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Regarding a Online Web based Software application, we are facing difficulty in deciding the approach of product development.

We are working on the system design for online web application that has the potential to be offered as SAAS service. We're facing difficulties here in deciding following system design and implementation related decision, also having lot of cost consideration too.

Approach A:

We design and develop everything to consider very basic requirement that is just fulfilling the the basic requirements and solves given problem at hand, and launch it. A good enough system to support few hundred users without focusing too much on micro optimizing everything.

We add new features as and when clients requests by adding new module.

So, Simple design, single development, scale when necessary by either upgrading infrastructure or optimizing when required, and might replace the system with total new system as required in future.

We keep same server but have different db for client accounts. Again, different application hosted for each client accessing separate db, etc. When need arises we may add new servers. Although little difficult to manage/maintain and upgrade.

Approach B:

We study full requirements, possible features to add that might add additional value (although we're still not sure about which such additional features add how much value?) and design the system that supports very large numbers of users (with heavy set of hardware) from beginning.

We launch full featured application that is also very well optimized from the beginning.

We design it to support multiple client accounts in single db and application hosting, and implement it on cloud servers / load balancing servers with architecture like a matured SAAS application. Although this makes it very difficult to code and maintain. And definitely takes more time to implement.

Note that,

We are prepared with features list, UI and possible technology setups we might be using. I want to understand what could be the best approach to address this situation.

As earlier I have seen for one other product development project that, with set of all features, it took too long to complete, and even it has such features that is not being in used at all. The cost considerations are very high with such projects, I would prefer to go with approach A, because that is quick, easy and predictable. Moreover, I will have user feedback very soon compared to the second approach, which might help me decide which features to focus and why. Moreover, when the need arises, we might rewrite the complete application with focus on system that is similar to approach B.

I would like to learn how other companies manage this kind of situation, and what could be the best way to implement such project?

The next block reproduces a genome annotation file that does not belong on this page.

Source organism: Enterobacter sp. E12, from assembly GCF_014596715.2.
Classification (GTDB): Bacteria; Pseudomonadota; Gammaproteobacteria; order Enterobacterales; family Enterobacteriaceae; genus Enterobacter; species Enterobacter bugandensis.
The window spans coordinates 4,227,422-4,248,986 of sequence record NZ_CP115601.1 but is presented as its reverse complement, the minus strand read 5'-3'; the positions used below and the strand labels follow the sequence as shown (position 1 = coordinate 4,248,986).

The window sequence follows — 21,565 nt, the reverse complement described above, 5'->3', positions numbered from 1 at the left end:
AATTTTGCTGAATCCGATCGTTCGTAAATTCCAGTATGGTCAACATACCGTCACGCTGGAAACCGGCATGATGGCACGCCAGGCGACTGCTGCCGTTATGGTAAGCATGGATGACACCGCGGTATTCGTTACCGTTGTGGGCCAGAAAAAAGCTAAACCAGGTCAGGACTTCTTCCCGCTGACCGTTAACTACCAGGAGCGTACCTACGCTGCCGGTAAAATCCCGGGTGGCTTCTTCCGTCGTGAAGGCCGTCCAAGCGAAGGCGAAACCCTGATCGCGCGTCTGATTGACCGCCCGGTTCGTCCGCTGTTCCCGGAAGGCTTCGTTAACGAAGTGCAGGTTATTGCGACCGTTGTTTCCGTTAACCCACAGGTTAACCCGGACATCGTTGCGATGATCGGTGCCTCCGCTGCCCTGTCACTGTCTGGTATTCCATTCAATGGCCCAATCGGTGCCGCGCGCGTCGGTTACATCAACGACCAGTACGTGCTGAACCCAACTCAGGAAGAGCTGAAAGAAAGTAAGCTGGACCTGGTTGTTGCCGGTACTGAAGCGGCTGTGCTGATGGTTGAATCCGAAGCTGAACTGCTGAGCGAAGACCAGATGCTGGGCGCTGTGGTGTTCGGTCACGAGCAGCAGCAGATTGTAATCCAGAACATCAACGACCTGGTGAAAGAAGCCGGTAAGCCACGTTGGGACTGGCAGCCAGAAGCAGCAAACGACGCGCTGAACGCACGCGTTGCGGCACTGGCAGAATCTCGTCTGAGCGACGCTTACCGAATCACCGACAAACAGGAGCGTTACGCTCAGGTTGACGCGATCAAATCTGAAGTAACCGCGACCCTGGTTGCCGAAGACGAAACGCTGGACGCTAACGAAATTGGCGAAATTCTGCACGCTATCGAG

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This sounds like on-topic for programmers.stackexchange.com. I have flagged for a move there. –  ArjunShankar May 10 '12 at 11:02
3  
Approach A sounds good to me. You don't know which features users really care about until they really use it. Approach B sounds like a good way to throw a lot of money at the wrong problem. –  ArjunShankar May 10 '12 at 11:03

3 Answers 3

up vote 3 down vote accepted

It depends.

Rules of thumb:

  • "Nothing" is better than "broken".
  • An 80% solution is better than nothing.
  • The first 80% will consume 80% of Your resources.
  • The following 20% will consume another 80% of Your resources.
  • If You do not ship at 80%, someone else will.
  • Before reaching 80%, You do not know the remaining 20%.
  • The environment and requirements change more than You think. Even after the application of this rule.

Do not scare away Your customers by letting them wait to long, shipping a broken or unmaintainable product. Do not waist money on infrastructure You do not need (yet).

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I Agree with you completely. Moreover I think its better to stick with a simple solution that can be shipped early and then build up on it new features. –  Krunal May 12 '12 at 4:34

That's a new version of the classic Big Design Up Front (BDUF) debate: Shall we design be completed and perfected be completed before implementation or shall we design incrementally?

I've seen pretty good arguments pro-BDUF and against-BDUF. Personally, I prefer a middle point: It is necessary to do some up-front design - otherwise your design would have radical changes through iterations- but this phase shouldn't take too long or you'll only have an Architecture Document and bored programmers after months of work.

So, I'll do some Approach A with a little of Approach B.

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It's impossible to design everything in advance. It's impossible to succeed without any design in advance. –  dzendras May 12 '12 at 0:41
    
It is also worth remembering that "there's nothing as permanent as a temporary solution". You do need enough architectural design to ensure that multiple iterations don't lead to the "ball-of-spagetti" anti-pattern. –  Chris Walton May 17 '12 at 2:10
    
Agreed. And also you need to be careful to avoid BDUF to transform into Analysis Paralysis –  Carlos Gavidia May 17 '12 at 2:17

Approach A sounds sensible... and if you could adopt agile SCRUM as well, it would mean you could iteratively work with clients in Sprints, you would develop and deliver the product versions and features after each sprint. Client get to see smaller units of the software being delivered ....and more often than not, clients change their minds on what new features they want.

Hence you would always have an opportunity to respond to client needs, and only build what clients need.

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